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Sky TV, Vodafone plan merger to create NZ's largest telco and media group

Thursday 9th June 2016

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Sky Network Television plans to merge with the New Zealand unit of Vodafone Group to create the country's largest telecommunications and media group.

Auckland-based Sky wants to acquire all the shares in Vodafone NZ for $3.44 billion through the issue of new shares, giving Vodafone Europe a 51 percent share in the combined group, and cash of $1.25 billion, to be funded through new debt, the companies said in a statement. Sky plans to borrow $1.8 billion from Vodafone to fund the purchase, repay its existing debt and fund the working capital needs of the group after the merger.

The two companies are already in partnership offering bundled deals to consumers consisting of a Sky TV package, broadband and phone services. Sky, the country's dominant pay-TV company, has been losing subscribers on its traditional satellite-TV service as it builds up streaming video-on-demand internet services to compete with new rivals such as Netflix. For Vodafone, the country's largest mobile phone provider and second-largest broadband service, the deal gives it access to content to feed through its channels. Vodafone's local head Russell Stanners will become chief executive of the combined company, with Sky head John Fellet to become chief executive of media and content, reporting to Stanners.

"The merger brings together Sky’s leading sports and entertainment content with our extensive mobile and fixed networks, enabling customers to enjoy their favourite shows or follow their team wherever they are," Stanners said. "The combination with Sky will bring greater choice, enhanced viewing experiences and will better serve New Zealanders as demand for packaged television, internet and telecoms services increases.“  

Sky directors unanimously recommend its shareholders vote in favour of the deal, with a meeting expected to be held early July. The deal requires approval by shareholdings holding more than 75 percent of votes cast at the meeting.

Grant Samuel, the independent adviser and appraiser of the proposal, has concluded that “Sky TV shareholders will clearly be better off if the proposed transaction proceeds than if Sky TV continues as a standalone entity” and that “the price and terms of the share issue are fair”.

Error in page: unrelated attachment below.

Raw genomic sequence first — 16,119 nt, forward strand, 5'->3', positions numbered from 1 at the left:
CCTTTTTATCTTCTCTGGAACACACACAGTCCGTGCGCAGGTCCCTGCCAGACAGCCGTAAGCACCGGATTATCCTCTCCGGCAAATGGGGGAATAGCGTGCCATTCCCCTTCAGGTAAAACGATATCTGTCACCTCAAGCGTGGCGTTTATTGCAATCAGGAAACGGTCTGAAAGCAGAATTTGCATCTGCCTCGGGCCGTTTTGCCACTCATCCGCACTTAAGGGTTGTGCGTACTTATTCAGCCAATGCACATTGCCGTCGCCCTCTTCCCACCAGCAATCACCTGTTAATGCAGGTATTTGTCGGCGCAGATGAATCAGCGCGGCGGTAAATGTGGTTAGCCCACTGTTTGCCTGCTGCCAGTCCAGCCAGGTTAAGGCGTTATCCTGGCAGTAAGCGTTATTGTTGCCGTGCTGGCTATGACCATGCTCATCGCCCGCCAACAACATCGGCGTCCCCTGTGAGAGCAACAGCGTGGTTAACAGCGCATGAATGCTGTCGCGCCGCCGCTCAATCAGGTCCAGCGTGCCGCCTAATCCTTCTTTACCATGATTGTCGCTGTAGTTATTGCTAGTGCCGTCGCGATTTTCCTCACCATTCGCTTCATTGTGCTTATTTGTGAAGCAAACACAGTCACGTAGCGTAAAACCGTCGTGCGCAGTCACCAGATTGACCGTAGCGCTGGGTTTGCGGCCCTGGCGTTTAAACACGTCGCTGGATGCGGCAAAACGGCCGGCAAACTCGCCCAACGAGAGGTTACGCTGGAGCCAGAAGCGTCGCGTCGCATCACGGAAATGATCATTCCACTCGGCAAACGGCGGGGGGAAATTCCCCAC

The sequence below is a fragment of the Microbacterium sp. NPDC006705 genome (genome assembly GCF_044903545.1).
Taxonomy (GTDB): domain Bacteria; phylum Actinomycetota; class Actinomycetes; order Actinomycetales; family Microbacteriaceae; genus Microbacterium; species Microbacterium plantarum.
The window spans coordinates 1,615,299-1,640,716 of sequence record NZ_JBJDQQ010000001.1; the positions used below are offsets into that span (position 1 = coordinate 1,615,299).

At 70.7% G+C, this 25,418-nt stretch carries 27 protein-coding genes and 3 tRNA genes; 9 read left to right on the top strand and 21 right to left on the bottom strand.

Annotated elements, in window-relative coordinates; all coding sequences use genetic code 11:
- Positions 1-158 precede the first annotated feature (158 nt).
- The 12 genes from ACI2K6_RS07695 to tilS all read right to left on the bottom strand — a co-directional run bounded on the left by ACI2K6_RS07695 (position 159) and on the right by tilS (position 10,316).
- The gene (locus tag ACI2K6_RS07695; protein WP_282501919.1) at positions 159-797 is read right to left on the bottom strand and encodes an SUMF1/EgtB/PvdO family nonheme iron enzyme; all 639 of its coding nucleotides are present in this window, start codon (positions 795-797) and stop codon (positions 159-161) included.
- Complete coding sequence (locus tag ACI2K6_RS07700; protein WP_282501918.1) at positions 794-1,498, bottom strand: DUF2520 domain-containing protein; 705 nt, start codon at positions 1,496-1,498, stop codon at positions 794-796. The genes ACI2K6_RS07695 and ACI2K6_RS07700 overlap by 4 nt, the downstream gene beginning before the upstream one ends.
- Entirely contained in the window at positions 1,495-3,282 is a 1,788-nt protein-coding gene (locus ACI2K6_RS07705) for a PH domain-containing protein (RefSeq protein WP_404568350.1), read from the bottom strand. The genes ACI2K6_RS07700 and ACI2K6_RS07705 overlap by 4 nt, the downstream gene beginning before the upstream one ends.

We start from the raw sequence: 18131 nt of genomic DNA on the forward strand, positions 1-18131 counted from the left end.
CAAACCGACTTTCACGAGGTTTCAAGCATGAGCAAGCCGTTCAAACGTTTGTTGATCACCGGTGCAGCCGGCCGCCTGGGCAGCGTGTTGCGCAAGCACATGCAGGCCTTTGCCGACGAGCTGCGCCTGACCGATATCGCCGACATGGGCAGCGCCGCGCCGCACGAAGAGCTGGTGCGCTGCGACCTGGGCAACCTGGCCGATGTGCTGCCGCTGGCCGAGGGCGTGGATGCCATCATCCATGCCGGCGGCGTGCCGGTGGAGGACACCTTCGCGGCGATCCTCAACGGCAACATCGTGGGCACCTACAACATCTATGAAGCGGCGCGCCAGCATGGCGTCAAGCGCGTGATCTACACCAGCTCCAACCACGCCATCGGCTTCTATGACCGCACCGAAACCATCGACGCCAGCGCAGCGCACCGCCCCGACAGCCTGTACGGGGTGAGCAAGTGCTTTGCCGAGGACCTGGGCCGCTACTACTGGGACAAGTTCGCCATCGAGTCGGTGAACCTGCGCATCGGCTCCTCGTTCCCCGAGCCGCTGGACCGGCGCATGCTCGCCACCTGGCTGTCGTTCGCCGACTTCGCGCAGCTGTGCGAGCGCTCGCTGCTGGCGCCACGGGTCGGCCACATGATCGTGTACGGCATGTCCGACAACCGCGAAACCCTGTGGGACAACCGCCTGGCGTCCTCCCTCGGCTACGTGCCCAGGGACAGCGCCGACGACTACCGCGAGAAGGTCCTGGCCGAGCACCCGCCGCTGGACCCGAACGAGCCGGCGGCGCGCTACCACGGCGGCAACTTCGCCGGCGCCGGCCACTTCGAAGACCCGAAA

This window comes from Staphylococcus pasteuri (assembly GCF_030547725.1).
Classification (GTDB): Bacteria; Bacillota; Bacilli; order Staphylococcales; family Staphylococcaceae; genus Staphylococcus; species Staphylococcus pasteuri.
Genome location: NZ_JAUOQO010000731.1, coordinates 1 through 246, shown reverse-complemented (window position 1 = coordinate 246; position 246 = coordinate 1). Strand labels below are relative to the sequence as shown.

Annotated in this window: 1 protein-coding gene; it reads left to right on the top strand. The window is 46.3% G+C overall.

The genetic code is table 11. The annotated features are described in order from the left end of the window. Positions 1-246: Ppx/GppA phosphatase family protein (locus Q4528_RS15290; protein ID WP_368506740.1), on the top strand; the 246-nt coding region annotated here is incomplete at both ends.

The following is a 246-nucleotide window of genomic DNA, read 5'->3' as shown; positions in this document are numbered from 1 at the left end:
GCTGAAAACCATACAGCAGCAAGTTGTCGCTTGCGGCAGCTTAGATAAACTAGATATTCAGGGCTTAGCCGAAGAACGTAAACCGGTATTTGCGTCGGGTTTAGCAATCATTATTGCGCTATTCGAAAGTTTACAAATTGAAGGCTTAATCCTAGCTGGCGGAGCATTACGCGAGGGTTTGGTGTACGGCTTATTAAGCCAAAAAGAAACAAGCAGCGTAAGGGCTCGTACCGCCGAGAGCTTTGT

The new Sky shares to be issued to Vodafone at $5.40 apiece, representing a 21 percent premium to Sky last traded price of $4.47 and a 27 percent premium to Sky's one month volume weighted average price of $4.25 on June 7.

The combined group will be one of the largest companies on the NZX, with a forecast total revenue of $2.91 billion and earnings before interest, tax, depreciation and amortisation of $786 million for the year ending June 30, 2017.

The stronger cash flow and future savings generated by the combined group are expected to lead to increased dividends for the company, with a likely payout of between 31.9 cents and 37.5 cents in the 2017 financial year. Sky paid a 30 cent dividend in its 2015 financial year and is currently expected to pay a 29.4 cent dividend for the 2016 year and a 28.9 cent dividend for 2017, according to analyst estimates compiled by Reuters.

The merged companies are expected to generate cost and capital expenditure savings of about $415 million, or 52 cents per share, after integration costs, as they rationalise overlapping functions and use Vodafone NZ's technical and network capabilities to improve the efficiency of sales and marketing. They also expect to have access to lower cost set top boxes through the larger Vodafone Group and may reduce the amount of satellite transponder capacity required as they step up delivery of content through the internet.

They also expect to accelerate revenue growth as they cross-market services to drive penetration of traditional pay-TV and video-on-demand internet services, reduce the rate at which customers drop services, known as churn, and develop new products to drive customer growth. The combined group could generate revenue synergies of about $435 million after integration costs, or 55 cents per share. Further revenue gains could come from the "monetisation" of entertainment content on mobile devices, it said.

The deal meets Vodafone's merger and acquisition criteria, and its shares in the combined group would be subject to lock-up restrictions with restrictions on it increasing its interest above 51 percent.

The transaction is conditional on approval from the Overseas Investment Office and clearance from the Commerce Commission. Sky and Vodafone expect it to be completed around the end of 2016.

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